And if anyone needs a reminder of the economic realities that stand behind all of the rhetoric concerning hockey in Canada, the violent bullying of the Edmonton community by the Oilers’ owner Daryl Katz in his recent bid to get taxpayers to subsidize a downtown arena is more than enough evidence. Katz loves Edmonton all right: loves us enough to threaten to move our beloved team if we didn’t hand over hundreds of millions of dollars of public money to build a new arena. Of course, despite the public money used to build the arena, 100 percent of the building’s revenues will go to Katz, who is putting only a small fraction of real money up front in the project. And he gets this profit machine built for him for little more than a guarantee to keep the Oilers in the city for 35 years. That’s love all right: love with a barrel of a gun stuck to our heads.
Simply put, I know that the desiring machine that is professional hockey in Edmonton has sucked me in and made money off my obsession. Furthermore, I know that NHL hockey will leave me and my community the moment we stop paying the 300 dollar ticket prices, stuffing the luxury boxes full, and filling our ever expanding wardrobe of team gear with annual regularity. I know the illusion of communal solidarity is just that, an illusion…and yet I invest in it ever more stringently, doubling down on something I know to be fundamentally coercive as a structure of identity politics.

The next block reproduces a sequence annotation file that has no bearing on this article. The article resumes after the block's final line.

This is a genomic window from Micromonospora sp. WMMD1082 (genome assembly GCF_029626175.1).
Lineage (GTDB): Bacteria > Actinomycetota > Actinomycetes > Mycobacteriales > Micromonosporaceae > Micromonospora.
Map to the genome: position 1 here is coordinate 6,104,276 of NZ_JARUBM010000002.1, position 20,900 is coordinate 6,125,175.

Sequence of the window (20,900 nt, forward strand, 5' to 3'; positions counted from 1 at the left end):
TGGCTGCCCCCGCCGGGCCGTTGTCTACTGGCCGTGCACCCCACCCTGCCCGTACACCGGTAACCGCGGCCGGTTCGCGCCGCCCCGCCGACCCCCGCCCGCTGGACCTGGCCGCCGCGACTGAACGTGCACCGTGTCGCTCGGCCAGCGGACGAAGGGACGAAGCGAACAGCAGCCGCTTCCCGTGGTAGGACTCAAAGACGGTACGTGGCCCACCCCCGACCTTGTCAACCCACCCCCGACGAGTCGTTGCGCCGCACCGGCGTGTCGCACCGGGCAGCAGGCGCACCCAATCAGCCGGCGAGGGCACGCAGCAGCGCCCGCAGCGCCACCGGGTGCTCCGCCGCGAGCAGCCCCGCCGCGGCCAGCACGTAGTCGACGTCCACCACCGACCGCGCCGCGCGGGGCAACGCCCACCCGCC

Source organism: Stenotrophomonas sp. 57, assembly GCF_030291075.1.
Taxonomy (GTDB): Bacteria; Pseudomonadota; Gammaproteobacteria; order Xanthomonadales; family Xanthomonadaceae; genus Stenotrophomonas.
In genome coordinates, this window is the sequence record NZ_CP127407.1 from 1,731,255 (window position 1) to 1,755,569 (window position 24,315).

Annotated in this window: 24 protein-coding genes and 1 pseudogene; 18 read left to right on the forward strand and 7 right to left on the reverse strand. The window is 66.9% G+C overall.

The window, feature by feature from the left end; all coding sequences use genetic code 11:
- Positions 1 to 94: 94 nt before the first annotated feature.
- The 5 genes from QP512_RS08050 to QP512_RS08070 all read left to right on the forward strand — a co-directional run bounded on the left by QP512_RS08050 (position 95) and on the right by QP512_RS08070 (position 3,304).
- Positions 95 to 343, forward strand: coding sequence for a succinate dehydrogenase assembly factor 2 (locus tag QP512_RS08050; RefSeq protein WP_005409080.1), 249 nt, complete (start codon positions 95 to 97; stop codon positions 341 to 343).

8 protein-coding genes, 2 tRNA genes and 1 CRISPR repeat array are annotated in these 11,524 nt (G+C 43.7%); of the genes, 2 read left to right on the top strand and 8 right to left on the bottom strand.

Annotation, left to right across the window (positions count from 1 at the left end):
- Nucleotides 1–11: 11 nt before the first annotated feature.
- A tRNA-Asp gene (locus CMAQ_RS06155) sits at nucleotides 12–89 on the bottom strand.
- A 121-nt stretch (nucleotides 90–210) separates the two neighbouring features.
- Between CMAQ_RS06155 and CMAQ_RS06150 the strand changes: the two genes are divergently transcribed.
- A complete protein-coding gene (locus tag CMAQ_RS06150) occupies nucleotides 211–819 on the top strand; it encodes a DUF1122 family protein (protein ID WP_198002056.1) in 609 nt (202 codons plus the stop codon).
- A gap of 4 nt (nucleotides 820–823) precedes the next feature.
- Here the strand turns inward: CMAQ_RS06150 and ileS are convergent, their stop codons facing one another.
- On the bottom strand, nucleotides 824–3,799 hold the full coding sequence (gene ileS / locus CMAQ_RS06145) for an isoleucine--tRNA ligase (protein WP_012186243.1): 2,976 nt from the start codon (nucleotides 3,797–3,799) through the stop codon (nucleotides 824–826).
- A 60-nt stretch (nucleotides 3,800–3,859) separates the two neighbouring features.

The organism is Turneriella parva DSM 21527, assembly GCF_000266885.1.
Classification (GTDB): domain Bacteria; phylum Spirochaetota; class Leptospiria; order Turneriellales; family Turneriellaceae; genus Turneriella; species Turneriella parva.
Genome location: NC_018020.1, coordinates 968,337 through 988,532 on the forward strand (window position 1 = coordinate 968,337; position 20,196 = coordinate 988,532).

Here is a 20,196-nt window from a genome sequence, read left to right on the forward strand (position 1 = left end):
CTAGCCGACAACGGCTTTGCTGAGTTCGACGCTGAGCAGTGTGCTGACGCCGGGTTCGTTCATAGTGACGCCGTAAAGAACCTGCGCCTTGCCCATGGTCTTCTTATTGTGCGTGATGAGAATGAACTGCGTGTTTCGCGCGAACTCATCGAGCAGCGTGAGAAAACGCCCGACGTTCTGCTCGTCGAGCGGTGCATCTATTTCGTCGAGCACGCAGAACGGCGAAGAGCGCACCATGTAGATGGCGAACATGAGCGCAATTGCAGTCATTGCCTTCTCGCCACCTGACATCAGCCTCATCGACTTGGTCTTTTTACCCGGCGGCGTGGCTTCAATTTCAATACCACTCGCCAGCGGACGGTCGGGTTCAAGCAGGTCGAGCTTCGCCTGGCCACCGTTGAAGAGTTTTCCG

This is, of course, precisely the dilemma so many intellectuals in the contemporary academy face when they critique essentialist constructions of cultural nationalism: they can reveal nationalism to be the historical, constructed, “imagined” ideology that it is, used so often to make people blind to the true economic stakes that define their communities, and yet that doesn’t reduce its emotional appeal one bit. And the academy has certainly critiqued nationalism in spades: god knows academic book shelfs, especially on East Asia, are stuffed full of critiques of the dogmatic ideologies of the nation. And yet, the more we reveal nationalism (or the Oilers) to be a manipulative emotional structure, the more power that emotional structure holds over us.
It is not that we don’t know the true, degraded nature of our investments. It’s that knowing their nature doesn’t stop us from investing in them all the more: their emotional power has not been dimmed one bit because the ideological mask has been stripped away.